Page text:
"Hey, Mom," she said in a slightly puzzled tone. The queen wasn't usually part of their political discussions.
"Beatrice, your mother and I were hoping to discuss your future," the king began.
The princess blinked, disconcerted. She was always thinking about the future.
"On a more personal level," her mom clarified. "We were wondering if there was anyone...special in your life right now."
Beatrice startled. She'd expected this talk sooner or later, had done her best to mentally prepare herself for it. She just hadn't assumed it would be quite so soon.
"No, there isn't," she assured them. Her parents nodded distractedly; they both knew she wasn't dating anyone. The entire country knew it.
The king cleared his throat. "Your mother and I were hoping that you might start searching for a partner. For that person you'll spend your life with."
His words seemed to echo, amplified, around the Star Chamber.
Beatrice had almost no romantic experience to speak of—not that the various foreign princes near her age hadn't tried. The only one to make it to a second date had been Prince Nikolaos of Greece. His parents had urged him to do an exchange program at Harvard one semester, clearly hoping that he and the American princess would fall madly in love. Beatrice went out with him for a while to please their families, but nothing had come of it—even though, as a younger son of a royal family, Nikolaos was one of the few men actually eligible to go out with Beatrice. The future monarch could only marry someone of noble or aristocratic blood.
Beatrice had always known that she couldn't date the wrong person—couldn't even kiss the wrong person, the way everyone else at college seemed to. After all, no one wanted to see their future monarch walk-of-shaming home from a college party.
No, it was much safer if the heir to the throne had no sexual past for the press to rake through: no baggage from past boyfriends, no exes who might sell intimate secrets in a tell-all memoir. There could be no ups and downs in Beatrice's relationships. Once she publicly dated someone, that was it: they would have to be happy, and stable, and committed.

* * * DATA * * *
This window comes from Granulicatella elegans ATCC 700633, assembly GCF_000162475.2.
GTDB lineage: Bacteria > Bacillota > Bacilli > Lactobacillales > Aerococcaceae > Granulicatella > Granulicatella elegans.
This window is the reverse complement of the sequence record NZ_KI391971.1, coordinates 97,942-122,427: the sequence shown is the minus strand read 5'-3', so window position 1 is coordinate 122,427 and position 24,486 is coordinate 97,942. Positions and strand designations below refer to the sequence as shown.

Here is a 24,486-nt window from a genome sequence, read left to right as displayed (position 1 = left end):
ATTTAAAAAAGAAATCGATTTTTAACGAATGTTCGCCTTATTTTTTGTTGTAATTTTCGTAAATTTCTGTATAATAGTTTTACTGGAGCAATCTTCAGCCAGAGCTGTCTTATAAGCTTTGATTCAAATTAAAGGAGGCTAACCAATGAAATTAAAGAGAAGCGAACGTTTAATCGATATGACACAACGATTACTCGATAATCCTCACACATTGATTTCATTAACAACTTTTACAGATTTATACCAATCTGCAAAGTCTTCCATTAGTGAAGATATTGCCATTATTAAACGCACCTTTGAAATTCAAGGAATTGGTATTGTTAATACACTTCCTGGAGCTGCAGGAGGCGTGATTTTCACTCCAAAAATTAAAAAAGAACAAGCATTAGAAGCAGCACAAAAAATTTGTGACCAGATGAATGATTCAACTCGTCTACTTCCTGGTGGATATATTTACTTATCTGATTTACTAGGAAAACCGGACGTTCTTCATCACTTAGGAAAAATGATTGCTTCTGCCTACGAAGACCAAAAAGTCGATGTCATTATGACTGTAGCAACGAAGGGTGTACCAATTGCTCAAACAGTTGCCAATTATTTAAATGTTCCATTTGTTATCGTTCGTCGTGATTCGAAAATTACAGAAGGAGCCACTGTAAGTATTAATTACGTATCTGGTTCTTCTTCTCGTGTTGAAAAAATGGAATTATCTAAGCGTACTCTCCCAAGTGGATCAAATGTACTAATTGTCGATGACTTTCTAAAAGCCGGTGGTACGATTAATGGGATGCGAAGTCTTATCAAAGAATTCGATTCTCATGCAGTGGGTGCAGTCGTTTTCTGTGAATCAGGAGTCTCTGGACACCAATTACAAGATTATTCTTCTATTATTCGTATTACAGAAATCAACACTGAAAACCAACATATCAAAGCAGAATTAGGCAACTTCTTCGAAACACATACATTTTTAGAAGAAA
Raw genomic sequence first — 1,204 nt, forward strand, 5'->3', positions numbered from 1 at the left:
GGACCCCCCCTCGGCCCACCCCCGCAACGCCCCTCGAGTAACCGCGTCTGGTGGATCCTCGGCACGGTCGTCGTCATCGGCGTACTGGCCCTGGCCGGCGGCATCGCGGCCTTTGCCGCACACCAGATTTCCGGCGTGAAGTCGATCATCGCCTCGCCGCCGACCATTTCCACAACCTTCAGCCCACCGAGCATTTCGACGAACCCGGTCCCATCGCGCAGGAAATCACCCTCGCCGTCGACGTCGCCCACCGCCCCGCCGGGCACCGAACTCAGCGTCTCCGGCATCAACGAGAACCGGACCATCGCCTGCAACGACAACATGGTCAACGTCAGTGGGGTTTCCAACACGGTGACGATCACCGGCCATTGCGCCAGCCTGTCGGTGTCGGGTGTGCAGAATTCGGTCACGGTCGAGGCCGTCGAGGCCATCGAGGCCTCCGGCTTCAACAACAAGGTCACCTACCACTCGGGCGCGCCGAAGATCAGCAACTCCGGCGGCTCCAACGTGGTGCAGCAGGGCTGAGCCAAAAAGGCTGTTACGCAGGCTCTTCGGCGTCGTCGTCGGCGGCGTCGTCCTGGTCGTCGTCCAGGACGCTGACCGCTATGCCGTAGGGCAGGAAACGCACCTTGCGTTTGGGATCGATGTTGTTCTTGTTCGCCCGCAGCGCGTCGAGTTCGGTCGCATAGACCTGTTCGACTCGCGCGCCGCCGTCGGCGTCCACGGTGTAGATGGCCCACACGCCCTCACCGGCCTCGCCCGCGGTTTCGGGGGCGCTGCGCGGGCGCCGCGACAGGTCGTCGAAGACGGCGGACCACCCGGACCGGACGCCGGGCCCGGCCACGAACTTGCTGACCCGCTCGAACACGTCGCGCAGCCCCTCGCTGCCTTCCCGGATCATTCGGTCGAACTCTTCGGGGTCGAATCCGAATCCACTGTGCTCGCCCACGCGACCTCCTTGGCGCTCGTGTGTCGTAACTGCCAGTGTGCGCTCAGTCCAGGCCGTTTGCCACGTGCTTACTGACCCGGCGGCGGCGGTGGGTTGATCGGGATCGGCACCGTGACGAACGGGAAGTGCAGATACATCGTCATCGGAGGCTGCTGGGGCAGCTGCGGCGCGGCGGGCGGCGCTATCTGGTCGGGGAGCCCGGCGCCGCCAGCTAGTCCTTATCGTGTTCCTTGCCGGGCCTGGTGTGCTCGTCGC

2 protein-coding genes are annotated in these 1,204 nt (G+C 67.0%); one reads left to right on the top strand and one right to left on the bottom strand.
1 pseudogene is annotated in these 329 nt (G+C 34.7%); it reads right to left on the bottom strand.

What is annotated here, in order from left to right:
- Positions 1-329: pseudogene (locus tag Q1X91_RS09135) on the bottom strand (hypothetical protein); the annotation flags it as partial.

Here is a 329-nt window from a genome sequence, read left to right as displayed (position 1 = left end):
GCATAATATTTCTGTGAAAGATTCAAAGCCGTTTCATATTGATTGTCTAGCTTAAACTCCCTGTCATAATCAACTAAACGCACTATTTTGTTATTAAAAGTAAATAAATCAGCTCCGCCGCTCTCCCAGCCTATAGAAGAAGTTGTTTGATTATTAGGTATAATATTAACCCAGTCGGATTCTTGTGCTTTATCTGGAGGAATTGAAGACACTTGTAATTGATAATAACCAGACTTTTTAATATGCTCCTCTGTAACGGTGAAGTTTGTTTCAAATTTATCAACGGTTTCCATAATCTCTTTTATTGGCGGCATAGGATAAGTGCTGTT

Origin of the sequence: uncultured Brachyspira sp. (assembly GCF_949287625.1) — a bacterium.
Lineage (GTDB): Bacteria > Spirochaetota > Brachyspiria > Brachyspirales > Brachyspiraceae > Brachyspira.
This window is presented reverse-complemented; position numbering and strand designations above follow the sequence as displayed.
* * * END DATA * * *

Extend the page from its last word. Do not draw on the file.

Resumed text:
It had been enough to make her steer clear of dating almost entirely.
For years the press had applauded Beatrice for being careful with her reputation. But ever since she'd turned twenty-one, she'd noticed a shift in the way they discussed her love life. Instead of dedicated and virtuous, the reporters had begun to call her lonely and pitiable—or worse, frigid. If she never dated anyone, they complained, how was she supposed to get married, and start the all-important business of providing the next heir to the throne?
"Don't you think I'm a little young to worry about this?" Beatrice asked, relieved at how calm she sounded. But then, she had long ago been trained to keep her emotions hidden from public display.
"I was your age when your father and I got married. And I was pregnant with you the following year," the queen reminded her. A truly terrifying thought.
"That was twenty years ago!" Beatrice protested. "No one expects me to—I mean—things are different now."
"We're not saying you should run to the altar tomorrow. All we're asking is that you start to think about it. This won't be an easy decision, and we want to help."
"There are several young men whom we'd love for you to meet. We've invited them all to the ball tomorrow night." The queen unclasped her pebbled-leather handbag and pulled out a folder, colored plastic tabs peeking from its edge. She handed it to her daughter.
Each tab was labeled with a name. Lord José Ramirez, future Duke of Texas. Lord Marshall Davis, future Duke of Orange. Lord Theodore Eaton, future Duke of Boston.